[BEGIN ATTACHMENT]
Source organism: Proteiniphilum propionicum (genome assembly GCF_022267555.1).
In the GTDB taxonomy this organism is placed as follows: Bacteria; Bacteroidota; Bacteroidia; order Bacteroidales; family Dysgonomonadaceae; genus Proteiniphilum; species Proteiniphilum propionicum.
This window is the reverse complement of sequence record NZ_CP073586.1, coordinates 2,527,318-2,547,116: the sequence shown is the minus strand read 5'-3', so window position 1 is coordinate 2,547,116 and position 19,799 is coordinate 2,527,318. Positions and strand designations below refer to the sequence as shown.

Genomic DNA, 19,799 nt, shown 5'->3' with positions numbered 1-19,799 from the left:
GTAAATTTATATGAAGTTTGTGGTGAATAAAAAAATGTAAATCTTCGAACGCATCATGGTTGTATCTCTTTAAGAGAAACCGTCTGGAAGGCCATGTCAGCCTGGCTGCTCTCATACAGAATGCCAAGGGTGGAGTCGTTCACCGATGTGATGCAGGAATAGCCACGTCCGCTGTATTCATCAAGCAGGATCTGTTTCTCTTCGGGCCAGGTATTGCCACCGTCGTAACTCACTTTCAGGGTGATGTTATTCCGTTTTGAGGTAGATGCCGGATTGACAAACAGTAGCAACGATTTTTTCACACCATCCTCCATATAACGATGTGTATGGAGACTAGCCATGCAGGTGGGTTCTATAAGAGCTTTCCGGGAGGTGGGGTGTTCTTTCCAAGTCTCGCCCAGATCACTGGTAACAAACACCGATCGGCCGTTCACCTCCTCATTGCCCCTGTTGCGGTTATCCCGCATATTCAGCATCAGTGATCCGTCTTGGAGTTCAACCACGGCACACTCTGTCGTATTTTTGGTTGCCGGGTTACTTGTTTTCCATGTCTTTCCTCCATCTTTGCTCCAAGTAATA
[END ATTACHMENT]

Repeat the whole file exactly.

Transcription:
Source organism: Proteiniphilum propionicum (genome assembly GCF_022267555.1).
In the GTDB taxonomy this organism is placed as follows: Bacteria; Bacteroidota; Bacteroidia; order Bacteroidales; family Dysgonomonadaceae; genus Proteiniphilum; species Proteiniphilum propionicum.
This window is the reverse complement of sequence record NZ_CP073586.1, coordinates 2,527,318-2,547,116: the sequence shown is the minus strand read 5'-3', so window position 1 is coordinate 2,547,116 and position 19,799 is coordinate 2,527,318. Positions and strand designations below refer to the sequence as shown.

Genomic DNA, 19,799 nt, shown 5'->3' with positions numbered 1-19,799 from the left:
GTAAATTTATATGAAGTTTGTGGTGAATAAAAAAATGTAAATCTTCGAACGCATCATGGTTGTATCTCTTTAAGAGAAACCGTCTGGAAGGCCATGTCAGCCTGGCTGCTCTCATACAGAATGCCAAGGGTGGAGTCGTTCACCGATGTGATGCAGGAATAGCCACGTCCGCTGTATTCATCAAGCAGGATCTGTTTCTCTTCGGGCCAGGTATTGCCACCGTCGTAACTCACTTTCAGGGTGATGTTATTCCGTTTTGAGGTAGATGCCGGATTGACAAACAGTAGCAACGATTTTTTCACACCATCCTCCATATAACGATGTGTATGGAGACTAGCCATGCAGGTGGGTTCTATAAGAGCTTTCCGGGAGGTGGGGTGTTCTTTCCAAGTCTCGCCCAGATCACTGGTAACAAACACCGATCGGCCGTTCACCTCCTCATTGCCCCTGTTGCGGTTATCCCGCATATTCAGCATCAGTGATCCGTCTTGGAGTTCAACCACGGCACACTCTGTCGTATTTTTGGTTGCCGGGTTACTTGTTTTCCATGTCTTTCCTCCATCTTTGCTCCAAGTAATA